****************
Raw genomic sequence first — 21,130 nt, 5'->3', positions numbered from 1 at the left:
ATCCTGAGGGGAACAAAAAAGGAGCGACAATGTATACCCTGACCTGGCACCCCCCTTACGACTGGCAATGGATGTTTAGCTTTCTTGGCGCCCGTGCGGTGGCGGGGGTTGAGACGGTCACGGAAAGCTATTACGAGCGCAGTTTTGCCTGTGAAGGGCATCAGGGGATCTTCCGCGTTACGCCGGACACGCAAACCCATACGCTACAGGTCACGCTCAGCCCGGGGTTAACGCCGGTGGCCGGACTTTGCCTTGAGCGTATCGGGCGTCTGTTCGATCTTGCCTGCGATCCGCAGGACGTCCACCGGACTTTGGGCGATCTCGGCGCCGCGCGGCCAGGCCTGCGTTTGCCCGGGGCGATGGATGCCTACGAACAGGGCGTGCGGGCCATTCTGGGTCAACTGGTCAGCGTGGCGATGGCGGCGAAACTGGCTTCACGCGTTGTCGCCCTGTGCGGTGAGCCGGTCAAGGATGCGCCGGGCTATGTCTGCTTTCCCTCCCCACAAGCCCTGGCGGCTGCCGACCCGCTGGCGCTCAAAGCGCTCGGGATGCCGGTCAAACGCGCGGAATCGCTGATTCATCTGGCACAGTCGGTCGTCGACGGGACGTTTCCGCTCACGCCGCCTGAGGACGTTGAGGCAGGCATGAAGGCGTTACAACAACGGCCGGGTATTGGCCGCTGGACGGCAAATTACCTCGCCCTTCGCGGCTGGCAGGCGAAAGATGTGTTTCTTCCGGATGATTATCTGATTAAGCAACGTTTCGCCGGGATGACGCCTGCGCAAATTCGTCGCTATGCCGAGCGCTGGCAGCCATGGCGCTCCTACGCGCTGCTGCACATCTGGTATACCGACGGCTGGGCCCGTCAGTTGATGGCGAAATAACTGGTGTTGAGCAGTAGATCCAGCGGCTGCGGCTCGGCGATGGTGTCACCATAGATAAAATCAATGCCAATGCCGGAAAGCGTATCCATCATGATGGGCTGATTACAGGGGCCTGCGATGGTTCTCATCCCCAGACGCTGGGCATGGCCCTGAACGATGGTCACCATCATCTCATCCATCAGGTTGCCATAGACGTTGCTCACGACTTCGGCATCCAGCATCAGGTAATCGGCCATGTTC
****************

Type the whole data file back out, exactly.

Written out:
Raw genomic sequence first — 21,130 nt, 5'->3', positions numbered from 1 at the left:
ATCCTGAGGGGAACAAAAAAGGAGCGACAATGTATACCCTGACCTGGCACCCCCCTTACGACTGGCAATGGATGTTTAGCTTTCTTGGCGCCCGTGCGGTGGCGGGGGTTGAGACGGTCACGGAAAGCTATTACGAGCGCAGTTTTGCCTGTGAAGGGCATCAGGGGATCTTCCGCGTTACGCCGGACACGCAAACCCATACGCTACAGGTCACGCTCAGCCCGGGGTTAACGCCGGTGGCCGGACTTTGCCTTGAGCGTATCGGGCGTCTGTTCGATCTTGCCTGCGATCCGCAGGACGTCCACCGGACTTTGGGCGATCTCGGCGCCGCGCGGCCAGGCCTGCGTTTGCCCGGGGCGATGGATGCCTACGAACAGGGCGTGCGGGCCATTCTGGGTCAACTGGTCAGCGTGGCGATGGCGGCGAAACTGGCTTCACGCGTTGTCGCCCTGTGCGGTGAGCCGGTCAAGGATGCGCCGGGCTATGTCTGCTTTCCCTCCCCACAAGCCCTGGCGGCTGCCGACCCGCTGGCGCTCAAAGCGCTCGGGATGCCGGTCAAACGCGCGGAATCGCTGATTCATCTGGCACAGTCGGTCGTCGACGGGACGTTTCCGCTCACGCCGCCTGAGGACGTTGAGGCAGGCATGAAGGCGTTACAACAACGGCCGGGTATTGGCCGCTGGACGGCAAATTACCTCGCCCTTCGCGGCTGGCAGGCGAAAGATGTGTTTCTTCCGGATGATTATCTGATTAAGCAACGTTTCGCCGGGATGACGCCTGCGCAAATTCGTCGCTATGCCGAGCGCTGGCAGCCATGGCGCTCCTACGCGCTGCTGCACATCTGGTATACCGACGGCTGGGCCCGTCAGTTGATGGCGAAATAACTGGTGTTGAGCAGTAGATCCAGCGGCTGCGGCTCGGCGATGGTGTCACCATAGATAAAATCAATGCCAATGCCGGAAAGCGTATCCATCATGATGGGCTGATTACAGGGGCCTGCGATGGTTCTCATCCCCAGACGCTGGGCATGGCCCTGAACGATGGTCACCATCATCTCATCCATCAGGTTGCCATAGACGTTGCTCACGACTTCGGCATCCAGCATCAGGTAATCGGCCATGTTC